I was also interested in the fact that you balked at using the banks title company. That?s not something I would have balked at assuming the costs were comparable to that of your attorney. And afterall, you still could have had your attorney review documents, title work, etc if you chose. Personally, I don?t always close in one place?.never have. But I have learned about settlement procedures, and feel competent to review things myself. Even closing at my preferred title company though still gets a thorough review?and I still pick up errors. The point is that fighting over the title company seems to me to have little value?.that?s something I?m always willing to give away if there seems to be an advantage to do so. Some lenders like to close in certain ways?.and I?m not going to fight that issue.

At this point you seem to be one step farther away from your original stated goal?to build a relationship with the bank. You might have been able to use these bumps to further your relationship perhaps?but instead you walked leaving them with some unsatisfied costs. I understand that?.but again, it didn?t serve your goal. What is a ?relationship? worth exactly?

Understand that I?m just in the peanut gallery?.you?re the player. You did what you did, and who is to say it was wrong?

Good luck with your deal.


Re: My Recent Incident …(long) - Posted by WilliamGA

Posted by WilliamGA on May 28, 2000 at 11:49:28:


Had pretty much the same thing happen to me a couple of months ago. I had two different properties on balloon notes and needed to refi. Got the process started with a company out of Florida that “absolutely could do loans in GA” (I specifically asked). Well, about two weeks into the process, about the length of time they told me it would take to close, another broker calls me, seems the first has passed the deals off to them since the first guys can’t do loans in GA!

Another 2 weeks go by, and after several calls to them trying to get a Truth in Lending, I give up. I get financing elsewhere. Then, low and behold, I get a call one day before my balloons were due. “We are ready to close, they say”. Too bad I say, I have it covered. Boy are they hot! We have put alot of time and effort into these, they say. Seems they have even ordered appraisals on their own and now they are demanding repayment.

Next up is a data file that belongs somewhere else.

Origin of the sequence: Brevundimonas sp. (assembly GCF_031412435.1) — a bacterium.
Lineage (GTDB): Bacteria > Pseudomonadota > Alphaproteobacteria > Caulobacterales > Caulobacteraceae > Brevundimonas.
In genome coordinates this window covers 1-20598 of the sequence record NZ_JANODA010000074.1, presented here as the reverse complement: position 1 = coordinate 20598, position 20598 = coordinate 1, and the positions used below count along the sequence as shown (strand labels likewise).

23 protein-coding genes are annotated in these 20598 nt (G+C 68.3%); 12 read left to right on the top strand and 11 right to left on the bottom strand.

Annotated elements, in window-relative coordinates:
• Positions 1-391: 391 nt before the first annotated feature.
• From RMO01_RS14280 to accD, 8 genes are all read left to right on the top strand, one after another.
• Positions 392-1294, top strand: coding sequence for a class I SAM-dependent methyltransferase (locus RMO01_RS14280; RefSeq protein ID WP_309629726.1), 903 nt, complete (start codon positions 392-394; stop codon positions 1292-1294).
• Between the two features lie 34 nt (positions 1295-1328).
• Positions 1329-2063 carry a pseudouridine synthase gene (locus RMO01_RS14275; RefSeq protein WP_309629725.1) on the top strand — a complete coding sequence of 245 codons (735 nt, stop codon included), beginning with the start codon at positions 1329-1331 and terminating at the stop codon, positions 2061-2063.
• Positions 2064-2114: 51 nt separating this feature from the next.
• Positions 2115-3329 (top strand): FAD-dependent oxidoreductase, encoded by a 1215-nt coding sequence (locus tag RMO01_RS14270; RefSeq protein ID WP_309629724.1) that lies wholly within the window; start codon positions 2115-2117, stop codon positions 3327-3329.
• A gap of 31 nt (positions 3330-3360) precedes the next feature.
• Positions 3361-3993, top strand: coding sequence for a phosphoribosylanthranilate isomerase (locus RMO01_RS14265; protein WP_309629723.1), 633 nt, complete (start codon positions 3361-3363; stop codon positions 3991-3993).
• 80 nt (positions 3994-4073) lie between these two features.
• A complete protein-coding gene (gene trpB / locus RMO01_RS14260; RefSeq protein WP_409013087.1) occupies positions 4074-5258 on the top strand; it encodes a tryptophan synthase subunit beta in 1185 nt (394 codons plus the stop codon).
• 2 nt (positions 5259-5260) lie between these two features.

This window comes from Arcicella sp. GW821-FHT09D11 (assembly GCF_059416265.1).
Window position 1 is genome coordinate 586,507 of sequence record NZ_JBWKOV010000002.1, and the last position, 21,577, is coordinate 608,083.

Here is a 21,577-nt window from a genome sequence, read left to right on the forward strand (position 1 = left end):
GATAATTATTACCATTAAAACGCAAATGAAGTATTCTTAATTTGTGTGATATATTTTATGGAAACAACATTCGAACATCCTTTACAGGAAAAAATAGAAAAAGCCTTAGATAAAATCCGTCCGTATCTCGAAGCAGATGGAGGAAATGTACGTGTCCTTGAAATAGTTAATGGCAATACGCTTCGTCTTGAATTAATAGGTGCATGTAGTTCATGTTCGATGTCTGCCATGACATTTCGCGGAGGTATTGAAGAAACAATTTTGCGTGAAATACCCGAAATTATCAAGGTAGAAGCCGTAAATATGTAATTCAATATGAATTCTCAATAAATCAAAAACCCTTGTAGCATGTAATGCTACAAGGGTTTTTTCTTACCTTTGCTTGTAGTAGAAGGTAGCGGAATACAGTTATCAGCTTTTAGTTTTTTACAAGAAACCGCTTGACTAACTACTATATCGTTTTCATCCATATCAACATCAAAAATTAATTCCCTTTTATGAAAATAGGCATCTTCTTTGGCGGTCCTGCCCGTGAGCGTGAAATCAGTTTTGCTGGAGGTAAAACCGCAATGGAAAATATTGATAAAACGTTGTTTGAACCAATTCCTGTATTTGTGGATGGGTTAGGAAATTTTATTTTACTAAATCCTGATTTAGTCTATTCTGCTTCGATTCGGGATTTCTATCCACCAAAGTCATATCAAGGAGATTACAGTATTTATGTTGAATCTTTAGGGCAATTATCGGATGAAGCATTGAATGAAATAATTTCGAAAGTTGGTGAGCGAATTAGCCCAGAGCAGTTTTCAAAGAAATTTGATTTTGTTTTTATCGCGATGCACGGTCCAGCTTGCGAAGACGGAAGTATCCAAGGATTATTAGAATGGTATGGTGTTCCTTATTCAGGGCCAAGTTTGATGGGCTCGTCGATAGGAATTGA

They will, “place liens on my property and get a judgement placed on my personal credit history” if I dont get a check to them pronto.

After a letter from my atty. asking why they couldn’t even seem to get a TIL out to me or answer my calls until it seemed I had no other choices but to close the deal with them, they decided that they really didn’t need me to pay for those appraisals after all.

I consider myself a pretty detail oriented person. And I think most of the long timers here who I have had the pleasure of speaking with will tell you, I ask ALOT of questions, so how did this happen to me? Can’t answer that but I can tell you that this isn’t my only broker story. I have a few.

All part of the business I guess.

Re: My Recent Incident …(long) - Posted by Craig

Posted by Craig on May 27, 2000 at 20:39:00:

Great story Glenn. It’s good to have the attitude of always being willing to walk away, even at the last minute. There’s a reason why this gets done over and over to people. Because it’s expected that at that point you won’t walk. It would get done a lot less if more people would or felt that they could walk.

Re: I’ve been trying to avoid these threads, but … - Posted by Ed Garcia

Posted by Ed Garcia on May 28, 2000 at 09:43:01:

Hi Steve,

It’s been a while, and I hope things are going well for you.
Steve I knew by the way I answered Lori’s post, that I was going to ruffle some feathers.
Some how, it also appears as though, I’m defending those big bad dishonest brokers.

Steve, interesting enough, my message to Lori wasn’t about brokering.